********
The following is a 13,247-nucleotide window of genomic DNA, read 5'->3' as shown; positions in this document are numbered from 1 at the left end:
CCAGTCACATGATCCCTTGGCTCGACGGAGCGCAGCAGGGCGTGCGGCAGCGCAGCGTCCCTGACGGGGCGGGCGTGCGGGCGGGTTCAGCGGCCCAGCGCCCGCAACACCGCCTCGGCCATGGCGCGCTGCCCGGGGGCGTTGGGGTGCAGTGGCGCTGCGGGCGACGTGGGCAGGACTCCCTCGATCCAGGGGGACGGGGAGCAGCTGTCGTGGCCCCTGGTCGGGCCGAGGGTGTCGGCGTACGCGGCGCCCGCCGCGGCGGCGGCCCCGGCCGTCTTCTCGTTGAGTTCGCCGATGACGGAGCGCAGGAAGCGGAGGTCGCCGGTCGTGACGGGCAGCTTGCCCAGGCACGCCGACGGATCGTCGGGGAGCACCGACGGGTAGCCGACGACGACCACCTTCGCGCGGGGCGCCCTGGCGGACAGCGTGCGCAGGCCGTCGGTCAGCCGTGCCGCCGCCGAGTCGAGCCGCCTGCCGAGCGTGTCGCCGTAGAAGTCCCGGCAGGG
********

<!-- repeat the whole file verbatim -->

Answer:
The following is a 13,247-nucleotide window of genomic DNA, read 5'->3' as shown; positions in this document are numbered from 1 at the left end:
CCAGTCACATGATCCCTTGGCTCGACGGAGCGCAGCAGGGCGTGCGGCAGCGCAGCGTCCCTGACGGGGCGGGCGTGCGGGCGGGTTCAGCGGCCCAGCGCCCGCAACACCGCCTCGGCCATGGCGCGCTGCCCGGGGGCGTTGGGGTGCAGTGGCGCTGCGGGCGACGTGGGCAGGACTCCCTCGATCCAGGGGGACGGGGAGCAGCTGTCGTGGCCCCTGGTCGGGCCGAGGGTGTCGGCGTACGCGGCGCCCGCCGCGGCGGCGGCCCCGGCCGTCTTCTCGTTGAGTTCGCCGATGACGGAGCGCAGGAAGCGGAGGTCGCCGGTCGTGACGGGCAGCTTGCCCAGGCACGCCGACGGATCGTCGGGGAGCACCGACGGGTAGCCGACGACGACCACCTTCGCGCGGGGCGCCCTGGCGGACAGCGTGCGCAGGCCGTCGGTCAGCCGTGCCGCCGCCGAGTCGAGCCGCCTGCCGAGCGTGTCGCCGTAGAAGTCCCGGCAGGG